DETROIT -- A week has passed since a surreal day left the Detroit Red Wings making last-minute plans.
On March 12, the Wings woke up in their hotel rooms in Washington, where they were supposed to face the Capitals in an evening game at Capital One Arena. Coach Jeff Blashill and his staff went to the arena hours before a scheduled 11:30 a.m. morning skate. They already were wondering what the day would be like, having watched events unfold the previous evening as the world responded to the coronavirus epidemic.
"Wednesday we got into D.C. and what we normally do as a coaching staff is we got to dinner and we try to watch a hockey game," Blashill said Thursday. "We were sitting at dinner watching a hockey game and President Trump came on and talked about the travel restrictions from Europe. When that happened, I said to myself, boy, this just got real serious.
"After that, we saw online or it came across the ticker that the NBA was going to suspend their season. When I saw that, I thought, boy, that's going to have a huge direct effect on us."
The NBA suspended its season after Utah Jazz players Rudy Gobert and Donovan Mitchell both tested positive for the novel coronavirus. (Blashill said no Wings players have reported symptoms).
Blashill's message to his players Thursday morning was to approach the day as it they were playing, to be prepared.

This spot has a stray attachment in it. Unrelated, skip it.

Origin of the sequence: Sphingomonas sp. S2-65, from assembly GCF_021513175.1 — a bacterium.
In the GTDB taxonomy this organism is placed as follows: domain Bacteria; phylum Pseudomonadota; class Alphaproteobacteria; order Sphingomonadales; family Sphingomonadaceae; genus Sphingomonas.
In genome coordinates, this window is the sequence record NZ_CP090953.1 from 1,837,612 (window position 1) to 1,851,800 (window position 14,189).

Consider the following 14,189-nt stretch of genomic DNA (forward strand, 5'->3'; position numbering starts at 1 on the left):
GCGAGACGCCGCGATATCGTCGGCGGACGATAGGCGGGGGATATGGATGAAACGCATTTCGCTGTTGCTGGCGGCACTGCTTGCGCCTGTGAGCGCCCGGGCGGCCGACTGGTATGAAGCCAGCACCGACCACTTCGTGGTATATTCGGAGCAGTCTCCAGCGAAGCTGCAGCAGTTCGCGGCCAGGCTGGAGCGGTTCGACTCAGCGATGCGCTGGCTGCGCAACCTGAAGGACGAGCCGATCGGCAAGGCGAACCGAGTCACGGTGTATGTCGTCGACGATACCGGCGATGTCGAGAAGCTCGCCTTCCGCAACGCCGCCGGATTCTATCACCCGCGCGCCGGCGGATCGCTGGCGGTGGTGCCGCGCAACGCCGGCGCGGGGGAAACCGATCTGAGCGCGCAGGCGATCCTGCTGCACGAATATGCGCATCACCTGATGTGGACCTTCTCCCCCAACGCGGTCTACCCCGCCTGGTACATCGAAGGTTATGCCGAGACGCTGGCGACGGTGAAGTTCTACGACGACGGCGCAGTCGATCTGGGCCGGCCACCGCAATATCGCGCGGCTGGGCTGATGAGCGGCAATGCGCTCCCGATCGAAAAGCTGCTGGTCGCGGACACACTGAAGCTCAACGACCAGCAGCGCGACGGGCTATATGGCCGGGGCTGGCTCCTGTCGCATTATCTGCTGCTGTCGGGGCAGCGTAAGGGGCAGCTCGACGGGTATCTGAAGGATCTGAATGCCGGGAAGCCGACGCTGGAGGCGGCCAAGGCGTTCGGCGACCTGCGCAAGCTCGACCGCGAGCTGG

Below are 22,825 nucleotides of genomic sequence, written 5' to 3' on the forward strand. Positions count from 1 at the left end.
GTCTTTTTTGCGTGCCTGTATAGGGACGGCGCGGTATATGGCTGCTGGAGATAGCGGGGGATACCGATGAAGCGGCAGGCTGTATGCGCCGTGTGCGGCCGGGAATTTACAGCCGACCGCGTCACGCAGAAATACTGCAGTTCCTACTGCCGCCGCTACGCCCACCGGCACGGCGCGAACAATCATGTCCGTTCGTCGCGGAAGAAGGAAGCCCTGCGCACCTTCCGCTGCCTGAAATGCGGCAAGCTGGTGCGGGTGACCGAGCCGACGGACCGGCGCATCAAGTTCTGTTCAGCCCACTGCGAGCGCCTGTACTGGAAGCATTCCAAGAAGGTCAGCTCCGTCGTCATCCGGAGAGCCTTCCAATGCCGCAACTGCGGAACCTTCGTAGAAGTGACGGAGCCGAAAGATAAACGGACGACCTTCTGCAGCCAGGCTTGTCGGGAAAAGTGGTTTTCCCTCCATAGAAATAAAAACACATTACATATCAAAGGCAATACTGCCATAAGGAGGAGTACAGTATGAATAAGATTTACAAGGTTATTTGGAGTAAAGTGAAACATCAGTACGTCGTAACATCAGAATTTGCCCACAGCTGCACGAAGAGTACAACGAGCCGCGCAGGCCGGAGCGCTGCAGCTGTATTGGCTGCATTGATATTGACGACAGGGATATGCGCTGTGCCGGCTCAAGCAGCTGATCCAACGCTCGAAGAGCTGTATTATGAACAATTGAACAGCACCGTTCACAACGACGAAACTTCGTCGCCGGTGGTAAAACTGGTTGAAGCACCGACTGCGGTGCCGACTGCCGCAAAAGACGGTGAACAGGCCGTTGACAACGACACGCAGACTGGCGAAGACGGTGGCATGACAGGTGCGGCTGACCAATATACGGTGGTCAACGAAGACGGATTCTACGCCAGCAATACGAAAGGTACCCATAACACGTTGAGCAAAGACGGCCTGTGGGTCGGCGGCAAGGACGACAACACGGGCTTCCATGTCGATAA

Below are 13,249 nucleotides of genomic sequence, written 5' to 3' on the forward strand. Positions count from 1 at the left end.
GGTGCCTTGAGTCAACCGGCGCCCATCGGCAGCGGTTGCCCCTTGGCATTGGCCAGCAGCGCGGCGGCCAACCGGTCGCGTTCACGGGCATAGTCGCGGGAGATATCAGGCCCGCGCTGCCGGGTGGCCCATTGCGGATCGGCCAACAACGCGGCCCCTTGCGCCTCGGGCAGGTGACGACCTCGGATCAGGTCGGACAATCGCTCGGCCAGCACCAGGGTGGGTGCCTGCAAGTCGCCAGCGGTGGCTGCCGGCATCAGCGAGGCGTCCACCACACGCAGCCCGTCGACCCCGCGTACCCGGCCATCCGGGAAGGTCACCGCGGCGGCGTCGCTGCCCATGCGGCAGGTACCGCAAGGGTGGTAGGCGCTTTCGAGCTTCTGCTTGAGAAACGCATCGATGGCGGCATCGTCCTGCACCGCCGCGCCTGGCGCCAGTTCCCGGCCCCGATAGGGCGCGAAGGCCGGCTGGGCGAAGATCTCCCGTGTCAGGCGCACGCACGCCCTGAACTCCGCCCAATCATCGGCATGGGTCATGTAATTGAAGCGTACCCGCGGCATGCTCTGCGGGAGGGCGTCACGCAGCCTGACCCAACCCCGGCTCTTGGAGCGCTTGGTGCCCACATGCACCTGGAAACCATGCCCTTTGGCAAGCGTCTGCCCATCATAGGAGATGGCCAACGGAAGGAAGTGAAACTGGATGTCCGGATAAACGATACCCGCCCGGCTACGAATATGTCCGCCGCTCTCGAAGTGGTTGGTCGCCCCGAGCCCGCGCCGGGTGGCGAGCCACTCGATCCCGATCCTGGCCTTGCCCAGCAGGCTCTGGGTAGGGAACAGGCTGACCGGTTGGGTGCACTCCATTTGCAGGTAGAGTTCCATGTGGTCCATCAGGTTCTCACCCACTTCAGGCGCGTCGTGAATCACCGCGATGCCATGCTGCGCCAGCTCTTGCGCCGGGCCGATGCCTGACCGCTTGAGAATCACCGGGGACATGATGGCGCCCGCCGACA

"The coaching staff went over to the rink," Blashill said. "We were at the rink when we received the message that there were to be no morning skates, no practices, no meetings. But we did not receive word yet that the games that night would be postponed. We cancelled our morning skate and we basically said, sit tight and wait to hear.
"We made arrangements to get home if the season was suspended or paused. But even at that point we didn't know for sure -- should we be going home, should we be going to Tampa, which was our next opponent. How serious was this going to be?"
Shortly after noon, the NHL put the 2019-20 season on pause. The equipment managers loaded the team's gear onto a bus, the coaches retrieved their belongings from the arena, and everyone headed to the airport.
They landed in Detroit around 5:30 p.m. -- 90 minutes before they were supposed to start their game.
"As it got off that plane, I certainly had no idea whether or not we would play more hockey this year or not," Blashill said. "I don't know any more today than I knew then in terms of that. But it was a weird day, for sure."
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